Older, industrial cities lag in recovery
Latest Realtor.com trends report shows asking prices up in 77 cities, but prices declined in 31 cities, showing the fragility of any market rebound.
The numbers from the monthly real-estate data reports have been quite positive lately. Home values are rising or stabilizing, home sales are up and so is home construction.
Whether those happy numbers will continue beyond the summer selling season is still a big question. When you look at any of the statistics broken down by city, however, you can see that the recovery has not yet come to all the United States.
The August real-estate trends report from Realtor.com points up the struggles many areas are still facing. While the top 10 performers of the 146 metro areas tracked by the report saw asking prices increase anywhere from 12.2% to 38.9% over August 2011, the asking prices declined in 31 cities. Prices rose in 77 cities and held steady in 38 compared with August 2011 list prices.
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"The recovery process, which began a year ago in Florida and has since spread to the West, continued to gain traction in August, with list price gains in most California markets, as well as other hard-hit metros such as Phoenix, Ariz.; Boise City, Idaho; Seattle and Reno, Nev.," the report said. "However, a growing number of older industrialized areas are showing signs of weakness, and the gains observed earlier in the 2012 home buying season in many markets appear to be moderating."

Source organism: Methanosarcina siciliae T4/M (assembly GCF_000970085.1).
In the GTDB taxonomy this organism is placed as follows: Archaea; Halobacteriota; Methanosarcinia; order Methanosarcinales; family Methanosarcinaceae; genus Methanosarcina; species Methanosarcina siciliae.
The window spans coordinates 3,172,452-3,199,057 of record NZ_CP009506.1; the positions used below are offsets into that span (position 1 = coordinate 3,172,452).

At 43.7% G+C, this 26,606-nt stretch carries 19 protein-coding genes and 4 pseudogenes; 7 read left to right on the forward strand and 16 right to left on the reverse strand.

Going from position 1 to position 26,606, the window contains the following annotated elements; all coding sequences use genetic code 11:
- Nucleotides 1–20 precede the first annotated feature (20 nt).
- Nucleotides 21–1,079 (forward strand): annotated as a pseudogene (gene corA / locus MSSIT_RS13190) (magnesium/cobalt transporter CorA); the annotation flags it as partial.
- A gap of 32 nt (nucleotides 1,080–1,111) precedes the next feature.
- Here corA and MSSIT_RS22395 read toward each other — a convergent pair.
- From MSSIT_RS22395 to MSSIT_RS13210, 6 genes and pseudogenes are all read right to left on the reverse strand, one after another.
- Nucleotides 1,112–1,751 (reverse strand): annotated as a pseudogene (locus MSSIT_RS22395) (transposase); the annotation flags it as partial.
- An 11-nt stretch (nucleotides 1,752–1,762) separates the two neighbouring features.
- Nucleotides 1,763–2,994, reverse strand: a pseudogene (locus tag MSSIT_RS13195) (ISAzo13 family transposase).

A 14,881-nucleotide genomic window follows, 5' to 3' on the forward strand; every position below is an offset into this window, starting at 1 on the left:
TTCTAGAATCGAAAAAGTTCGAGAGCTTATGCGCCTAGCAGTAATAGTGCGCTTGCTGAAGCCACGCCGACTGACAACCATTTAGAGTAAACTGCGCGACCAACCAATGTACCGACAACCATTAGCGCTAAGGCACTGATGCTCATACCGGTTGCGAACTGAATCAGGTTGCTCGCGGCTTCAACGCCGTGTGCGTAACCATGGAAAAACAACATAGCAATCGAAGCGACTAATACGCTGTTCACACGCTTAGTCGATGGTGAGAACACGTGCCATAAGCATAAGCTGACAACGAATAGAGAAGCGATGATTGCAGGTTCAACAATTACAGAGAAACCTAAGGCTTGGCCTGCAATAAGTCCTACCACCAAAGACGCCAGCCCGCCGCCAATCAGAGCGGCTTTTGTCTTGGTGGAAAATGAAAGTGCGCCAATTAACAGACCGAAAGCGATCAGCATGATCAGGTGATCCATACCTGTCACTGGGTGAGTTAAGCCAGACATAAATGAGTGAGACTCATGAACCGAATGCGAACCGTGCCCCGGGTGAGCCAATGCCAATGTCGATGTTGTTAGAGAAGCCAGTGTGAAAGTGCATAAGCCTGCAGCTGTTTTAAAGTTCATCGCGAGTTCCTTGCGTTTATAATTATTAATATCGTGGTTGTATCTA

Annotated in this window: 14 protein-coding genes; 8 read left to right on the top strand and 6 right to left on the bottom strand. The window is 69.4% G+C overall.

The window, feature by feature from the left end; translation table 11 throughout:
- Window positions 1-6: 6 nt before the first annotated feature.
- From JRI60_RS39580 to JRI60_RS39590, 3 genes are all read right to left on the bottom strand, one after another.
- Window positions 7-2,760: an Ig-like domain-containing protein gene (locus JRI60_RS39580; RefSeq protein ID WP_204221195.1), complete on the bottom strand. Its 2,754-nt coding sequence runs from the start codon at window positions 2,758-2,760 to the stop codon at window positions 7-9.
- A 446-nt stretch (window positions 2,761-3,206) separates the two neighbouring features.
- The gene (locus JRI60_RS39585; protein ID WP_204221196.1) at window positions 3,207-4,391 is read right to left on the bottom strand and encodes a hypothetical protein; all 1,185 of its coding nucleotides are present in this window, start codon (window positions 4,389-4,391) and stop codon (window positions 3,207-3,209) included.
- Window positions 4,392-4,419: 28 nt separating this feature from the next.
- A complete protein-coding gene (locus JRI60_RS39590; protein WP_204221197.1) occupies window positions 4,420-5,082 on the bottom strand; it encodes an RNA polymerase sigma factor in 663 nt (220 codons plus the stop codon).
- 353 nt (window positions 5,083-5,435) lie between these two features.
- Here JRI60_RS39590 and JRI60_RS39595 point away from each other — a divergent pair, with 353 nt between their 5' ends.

Some of the areas struggling the most are older, industrialized areas where local economies have yet to recover.
The number of homes listed for sale nationwide was down 18.68% over last August and 40% below the peak in September 2007 when Realtor.com began tracking the data. Only two cities, Philadelphia and Shreveport, La., had more homes listed for sale in August 2012 than in August 2011.
While the asking prices tracked by Realtor.com are not as telling as actual selling prices, they still provide a look at how things are going in various cities.
The cities where asking prices fell the most between August 2011 and August 2012 were:
- Peoria-Pekin, Ill., down 10.35%
- Charleston, W. Va., down 9.03%
- Toledo, Ohio, down 8.61%
- Fort Wayne, Ind., down 6.83%
- Trenton, N.J., down 5.66%
- Milwaukee-Waukesha, Wis., down 5.26%
- Tyler, Texas, down 5.06%
- Chicago, down 5%
- Philadelphia, Pa.-N.J., down 5%
- Allentown-Bethlehem, Easton, Pa., down 4.81%
- Newark, N.J., down 4.73%.
The cities that notched the biggest increase in asking prices between August 2011 and August 2012 were:
- Santa Barbara-Santa Maria-Lompoc, Calif., up 38.96%
- Phoenix-Mesa, Ariz., up 25%
- San Francisco, up 16.97%
- San Jose, Calif., up 16.1%
- Boise City, Idaho, up 13.71%
- Oakland, Calif., up 13.56%
- Riverside-San Bernardino, Calif., up 12.63%
- West Palm Beach-Boca Raton, Fla., up 12.51%
- Seattle-Bellevue-Everett, Wash., up 12.51%
- Fort Myers-Cape Coral, Fla., up 12.2%.
What do you think: Is the recovery solid? Or do you expect prices to quit rising and perhaps even decline this winter?
About Teresa Mears
Teresa Mears is a veteran journalist who has been interested in houses since her father took her to tax auctions to carry the cash at age 10. A former editor of The Miami Herald's Home & Design section, she lives in South Florida where, in addition to writing about real estate, she publishes Miami on the Cheap to help her neighbors adjust to the loss of 60% of their property value.